Tuesday Tune-Up: Finishing Touches – Component ChoiceWritten: June 12, 2012
Bike Tart's Musings, Cockpit - Bars, Stem, Seatpost, How To, Maintenance, New Kit, Setup & Position
Tuesday Tune-Up – Round 3. ‘Finishing Touches’ – Episode 3.
This week: Component choice.
So easily the wrong choice of components can ruin the look of a bike. I quite vividly recall a bike that was sent in to me for a Bike Crit-ique which had followed every one of my own ‘rules’ (matching collar & cuffs, black brake tracks, black saddle rails, matching bar tape & saddle colour) to the letter – except the components he’d chosen introduced colour to the bike completely unnecessarily. It just didn’t look right. In another, more recent example the whole bike was draped in FSA K-Force kit and looked like a rolling FSA advert:
There’s two elements at play here – one of matching components to each other, and one of matching components to the bike. For me the answer to both is as simple as balance, ageing and the consideration of how your bike will most often be photographed.
Take the FSA example above – total overkill where nearly every possible aftermarket component was FSA-branded. Yes they all match each other, but there’s no balance to that matching. All that’s needed is a couple of key components to match to tie the look of the bike together somehow. There’s also the colour balance to watch though, and there was a lengthy post last week which covered the detail on that.
Match the components to suit the age and style of the bike and you can’t go wrong. If you can’t perfectly match the correct age then go with a more modern equivalent – Campag Athena on a classic steel frame for example. On some bikes you can stretch this (Super Record will hardly look awful on an eight year old Colnago), but more often than not it doesn’t work. This Speedvagen is perfect evidence:
Budgetary constraints might be an issue, but if you can afford a frame of this calibre (not to mention wait for it to arrive!) and wheels of that depth then you can at least afford a chainset that matches the bike – regardless of how classic you might consider a square taper Campag chainset to be.
What about how the bike will be photographed?
This is simple because your bike will most often be photographed side-on. Sure, other shots will be taken, but this is the one that counts so match the components to make it look its best for that shot. It is for this reason alone that I am so particular about the ‘collar & cuffs’ – matching the stem to the seatpost. On this front I’ve heard other arguments about how the stem and bars should match, or how all three should match, but I’m afraid collar & cuffs is just now how it should be – again, for the simple reason that from the side-on shot your brand of bar is irrelevant along with the fact that for many components the manufacturer doesn’t even offer a bar (Tune and Thomson both spring to mind).
I don’t claim to be perfect though – I reckon half the problem with my Pegoretti was that visually I couldn’t fall in love with it, and most of that was down to the fact that it needed significant expense to change everything that it needed to make it look right. The wheels didn’t quite suit (they at least needed silver spokes), it needed a Campag groupset and all the black finishing kit on it probably needed to be silver. I even ran it with non-matching collar & cuffs for a while in attempt to better match the style of it! Putting it right was all expense I just couldn’t justify though, and ultimately the frame wasn’t right for me.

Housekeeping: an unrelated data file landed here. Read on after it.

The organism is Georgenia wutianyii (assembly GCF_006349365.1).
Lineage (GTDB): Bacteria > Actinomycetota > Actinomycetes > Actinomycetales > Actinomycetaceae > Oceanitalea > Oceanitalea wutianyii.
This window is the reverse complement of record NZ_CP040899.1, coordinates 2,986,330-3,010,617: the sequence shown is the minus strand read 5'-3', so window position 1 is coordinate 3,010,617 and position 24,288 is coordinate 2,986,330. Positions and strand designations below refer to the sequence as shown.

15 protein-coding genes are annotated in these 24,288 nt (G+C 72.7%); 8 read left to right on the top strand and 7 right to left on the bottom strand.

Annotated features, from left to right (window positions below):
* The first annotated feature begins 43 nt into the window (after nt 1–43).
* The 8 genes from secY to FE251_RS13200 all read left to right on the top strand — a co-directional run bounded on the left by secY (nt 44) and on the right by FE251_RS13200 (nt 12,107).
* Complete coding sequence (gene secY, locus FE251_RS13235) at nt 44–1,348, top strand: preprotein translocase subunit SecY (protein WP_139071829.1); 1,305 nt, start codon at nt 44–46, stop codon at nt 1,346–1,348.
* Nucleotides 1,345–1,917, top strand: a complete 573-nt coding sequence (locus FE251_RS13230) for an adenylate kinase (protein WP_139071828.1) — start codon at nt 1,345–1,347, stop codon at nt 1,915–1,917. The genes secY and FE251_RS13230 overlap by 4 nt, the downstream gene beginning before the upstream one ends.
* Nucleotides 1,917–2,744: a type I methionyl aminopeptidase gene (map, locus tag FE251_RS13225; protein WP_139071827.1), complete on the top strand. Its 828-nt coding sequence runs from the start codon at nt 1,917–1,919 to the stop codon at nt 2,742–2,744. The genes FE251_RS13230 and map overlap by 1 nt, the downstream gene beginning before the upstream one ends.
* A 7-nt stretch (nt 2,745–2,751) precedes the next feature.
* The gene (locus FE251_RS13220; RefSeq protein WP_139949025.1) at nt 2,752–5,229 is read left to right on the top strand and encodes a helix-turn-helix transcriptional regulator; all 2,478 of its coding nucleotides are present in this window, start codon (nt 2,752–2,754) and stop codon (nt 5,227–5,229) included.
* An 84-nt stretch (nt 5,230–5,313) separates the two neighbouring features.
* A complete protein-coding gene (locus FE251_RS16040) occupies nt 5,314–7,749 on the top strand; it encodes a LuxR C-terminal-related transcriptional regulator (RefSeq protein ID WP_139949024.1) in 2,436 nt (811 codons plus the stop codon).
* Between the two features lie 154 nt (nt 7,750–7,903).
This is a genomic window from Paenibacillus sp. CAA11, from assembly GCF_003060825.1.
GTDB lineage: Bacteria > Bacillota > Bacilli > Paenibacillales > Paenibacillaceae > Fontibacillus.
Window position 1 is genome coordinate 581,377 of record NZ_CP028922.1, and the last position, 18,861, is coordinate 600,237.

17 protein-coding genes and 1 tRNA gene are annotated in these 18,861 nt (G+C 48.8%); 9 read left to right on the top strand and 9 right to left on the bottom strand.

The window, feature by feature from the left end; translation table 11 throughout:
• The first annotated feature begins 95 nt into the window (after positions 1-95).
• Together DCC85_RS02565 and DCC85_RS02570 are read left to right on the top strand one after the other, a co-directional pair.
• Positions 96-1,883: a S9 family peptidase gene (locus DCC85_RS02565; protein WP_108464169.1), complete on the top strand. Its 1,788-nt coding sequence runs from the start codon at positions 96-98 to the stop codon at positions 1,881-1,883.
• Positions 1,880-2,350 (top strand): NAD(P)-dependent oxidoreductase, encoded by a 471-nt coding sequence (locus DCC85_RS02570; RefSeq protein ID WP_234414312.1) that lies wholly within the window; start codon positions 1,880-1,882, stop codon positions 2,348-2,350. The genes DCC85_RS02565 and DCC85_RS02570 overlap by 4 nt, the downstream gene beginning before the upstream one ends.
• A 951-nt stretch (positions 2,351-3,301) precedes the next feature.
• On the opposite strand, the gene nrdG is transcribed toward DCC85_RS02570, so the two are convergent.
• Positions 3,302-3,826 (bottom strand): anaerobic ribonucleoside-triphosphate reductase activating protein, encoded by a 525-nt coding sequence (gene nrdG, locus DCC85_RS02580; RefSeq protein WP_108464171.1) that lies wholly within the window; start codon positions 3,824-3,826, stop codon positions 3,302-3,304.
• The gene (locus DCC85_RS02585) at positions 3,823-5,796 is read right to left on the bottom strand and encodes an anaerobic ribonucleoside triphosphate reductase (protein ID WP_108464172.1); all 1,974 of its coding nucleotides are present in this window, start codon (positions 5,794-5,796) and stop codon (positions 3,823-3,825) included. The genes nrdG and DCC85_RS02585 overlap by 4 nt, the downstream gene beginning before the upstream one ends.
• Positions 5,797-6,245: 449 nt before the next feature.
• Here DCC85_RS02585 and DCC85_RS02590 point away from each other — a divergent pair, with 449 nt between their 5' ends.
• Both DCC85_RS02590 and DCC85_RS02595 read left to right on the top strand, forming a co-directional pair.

Yes there are some, but not many. On a custom bike you might find that the seatpost and stem are custom painted (Baum are a prime example), or that you have a custom stem (the likes of Feather offer this). In these instances not matching the stem and post is acceptable – they’ve either been painted to match which negates any difference in brand, or you just spec the most suitable seatpost to match your custom stem. Folk running integrated seatposts can be excepted too, but it shouldn’t be considered an excuse as there are plenty of matching ISP heads and stem available (Tune, Ritchey [bleurrrrgh], KCNC, Ratio).
And the bars?
As long as they don’t look awful, spec the bars that fit you, that you find comfortable and that you like the feel of. Simple.
Well there’s the saddle for one thing. Fit aside, this is the most important part of the bike to get right – and many would even argue the saddle forms part of the fitting process. But how to get it right visually? Well in truth I’ll let you forgo that, for the most part at least. Brooks and other leather saddles can be incredibly comfortable, but run anything other than traditional wheels or have a bike that’s anything other than steel or raw titanium and they’re struggle to suit the bike. SMP saddles just do not look right on any bike regardless. So yes, focus on comfort, but for the best way to make a saddle look good on a bike run something in keeping with the style of the bike and preferably something with black or carbon saddle rails. Yes it’s another OCD of mine, but it does finish a bike off beautifully.
Finally when it comes to bar, stem and lever alignment – once again, fit is king. However, if you are able to align the bottom edge of your drops to the angle of your stem and get the flattest section of your levers hoods is angled to do the same this offers the cleanest finish on any bike regardless of the bar, stem or levers you run. The Argonaut above is a perfect example of this, and if you check the Speedvagen above again you’ll see what it looks like when this isn’t done.
So there you go – simple consideration for balance, ageing and photography plus a couple of extra pointers. Get it right and your bike cannot fail to look good. Easy.
Next week: Wheels.
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